This is not a common practice for softwoods. The value of the product and defect prevented has to justify the cost of sealing.
It wasn't clear what you had in mind on timing. Endsealing needs to be done immediately after felling to be effective (or immedieately after any transverse cut is made) to be successful. The ends of lumber units are sometimes sprayed after trimming in the sawmill. If a few hours elapse the effectiveness goes down because checks have a chance to get started. If applied a day or three after cutting, the coating will not be very effective. There's some literature out there to support this and I could probably dig it up, but this is essentially what it says.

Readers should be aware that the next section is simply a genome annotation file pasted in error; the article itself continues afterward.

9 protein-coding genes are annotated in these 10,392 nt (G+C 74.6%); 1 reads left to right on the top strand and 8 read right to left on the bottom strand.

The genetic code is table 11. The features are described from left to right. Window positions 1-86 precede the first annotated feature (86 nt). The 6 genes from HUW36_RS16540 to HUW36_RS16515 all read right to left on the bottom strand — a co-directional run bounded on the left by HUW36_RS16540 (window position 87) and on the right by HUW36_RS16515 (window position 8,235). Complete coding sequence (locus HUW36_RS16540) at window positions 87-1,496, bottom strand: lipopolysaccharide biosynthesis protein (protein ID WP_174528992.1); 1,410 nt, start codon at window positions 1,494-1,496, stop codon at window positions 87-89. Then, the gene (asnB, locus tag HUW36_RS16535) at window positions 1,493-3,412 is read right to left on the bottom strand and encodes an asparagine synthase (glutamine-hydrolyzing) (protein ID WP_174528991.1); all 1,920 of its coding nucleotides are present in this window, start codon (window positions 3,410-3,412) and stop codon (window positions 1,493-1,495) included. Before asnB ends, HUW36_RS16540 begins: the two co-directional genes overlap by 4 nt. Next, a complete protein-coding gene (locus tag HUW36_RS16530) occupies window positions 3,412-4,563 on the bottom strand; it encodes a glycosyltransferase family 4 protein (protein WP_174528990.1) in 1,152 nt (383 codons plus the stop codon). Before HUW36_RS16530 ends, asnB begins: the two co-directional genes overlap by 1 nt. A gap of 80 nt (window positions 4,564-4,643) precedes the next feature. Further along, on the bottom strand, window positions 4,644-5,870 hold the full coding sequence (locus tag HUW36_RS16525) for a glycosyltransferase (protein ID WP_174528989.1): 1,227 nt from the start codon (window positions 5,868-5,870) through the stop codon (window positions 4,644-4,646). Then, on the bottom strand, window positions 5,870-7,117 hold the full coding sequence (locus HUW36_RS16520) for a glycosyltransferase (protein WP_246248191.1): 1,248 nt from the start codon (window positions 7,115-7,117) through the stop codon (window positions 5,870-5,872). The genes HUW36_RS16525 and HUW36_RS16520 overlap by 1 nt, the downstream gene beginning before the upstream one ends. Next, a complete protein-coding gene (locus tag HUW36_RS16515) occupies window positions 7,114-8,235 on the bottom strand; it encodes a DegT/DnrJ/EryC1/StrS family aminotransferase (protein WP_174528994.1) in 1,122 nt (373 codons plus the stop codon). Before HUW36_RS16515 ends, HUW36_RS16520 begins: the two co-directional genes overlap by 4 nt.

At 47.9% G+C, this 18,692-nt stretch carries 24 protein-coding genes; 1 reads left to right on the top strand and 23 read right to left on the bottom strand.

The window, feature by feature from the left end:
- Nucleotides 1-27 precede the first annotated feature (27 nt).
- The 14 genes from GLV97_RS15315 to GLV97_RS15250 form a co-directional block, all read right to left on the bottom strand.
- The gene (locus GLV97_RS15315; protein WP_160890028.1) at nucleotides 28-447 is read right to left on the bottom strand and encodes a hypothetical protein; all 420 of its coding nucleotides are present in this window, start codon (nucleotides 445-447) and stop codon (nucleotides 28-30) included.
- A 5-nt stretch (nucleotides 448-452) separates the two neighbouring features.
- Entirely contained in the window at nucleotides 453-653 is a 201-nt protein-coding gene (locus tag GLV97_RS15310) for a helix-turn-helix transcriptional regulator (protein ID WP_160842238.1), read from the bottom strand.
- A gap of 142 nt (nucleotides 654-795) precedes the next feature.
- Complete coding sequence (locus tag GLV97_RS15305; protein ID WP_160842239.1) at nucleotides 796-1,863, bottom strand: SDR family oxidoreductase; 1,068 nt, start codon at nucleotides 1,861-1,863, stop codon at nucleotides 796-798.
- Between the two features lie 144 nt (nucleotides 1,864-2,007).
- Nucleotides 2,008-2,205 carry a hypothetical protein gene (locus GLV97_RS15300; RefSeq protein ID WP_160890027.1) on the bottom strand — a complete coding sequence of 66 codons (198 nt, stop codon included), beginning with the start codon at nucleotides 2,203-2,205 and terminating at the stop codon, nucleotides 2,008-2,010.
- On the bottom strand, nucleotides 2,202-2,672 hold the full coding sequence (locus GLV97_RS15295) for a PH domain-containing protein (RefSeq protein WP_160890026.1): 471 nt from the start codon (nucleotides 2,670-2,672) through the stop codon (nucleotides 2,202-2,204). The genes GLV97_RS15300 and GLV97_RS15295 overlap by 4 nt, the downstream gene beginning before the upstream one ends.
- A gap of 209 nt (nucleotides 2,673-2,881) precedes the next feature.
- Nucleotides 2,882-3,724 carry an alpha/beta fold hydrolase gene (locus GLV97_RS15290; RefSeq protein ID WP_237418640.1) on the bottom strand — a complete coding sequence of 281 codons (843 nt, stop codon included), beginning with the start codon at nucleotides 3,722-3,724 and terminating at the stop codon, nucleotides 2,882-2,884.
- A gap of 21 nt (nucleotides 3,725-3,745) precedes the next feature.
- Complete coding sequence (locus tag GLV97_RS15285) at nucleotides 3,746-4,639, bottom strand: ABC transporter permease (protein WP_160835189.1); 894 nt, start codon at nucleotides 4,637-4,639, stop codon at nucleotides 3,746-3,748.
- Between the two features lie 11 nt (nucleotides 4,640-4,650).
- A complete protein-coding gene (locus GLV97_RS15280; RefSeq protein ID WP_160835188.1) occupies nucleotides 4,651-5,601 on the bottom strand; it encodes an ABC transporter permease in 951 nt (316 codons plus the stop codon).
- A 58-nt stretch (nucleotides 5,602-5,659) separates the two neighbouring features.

You might check with one of the coating companies, such as AnchorSeal, for more information on how to use the coatings.
By the way, most of these coatings are wax based and in the hardwood industry are left on (no trim in the sawmill) during kiln drying to prevent end checks. The wax melts at softwood temperatures making them less effective in the kiln.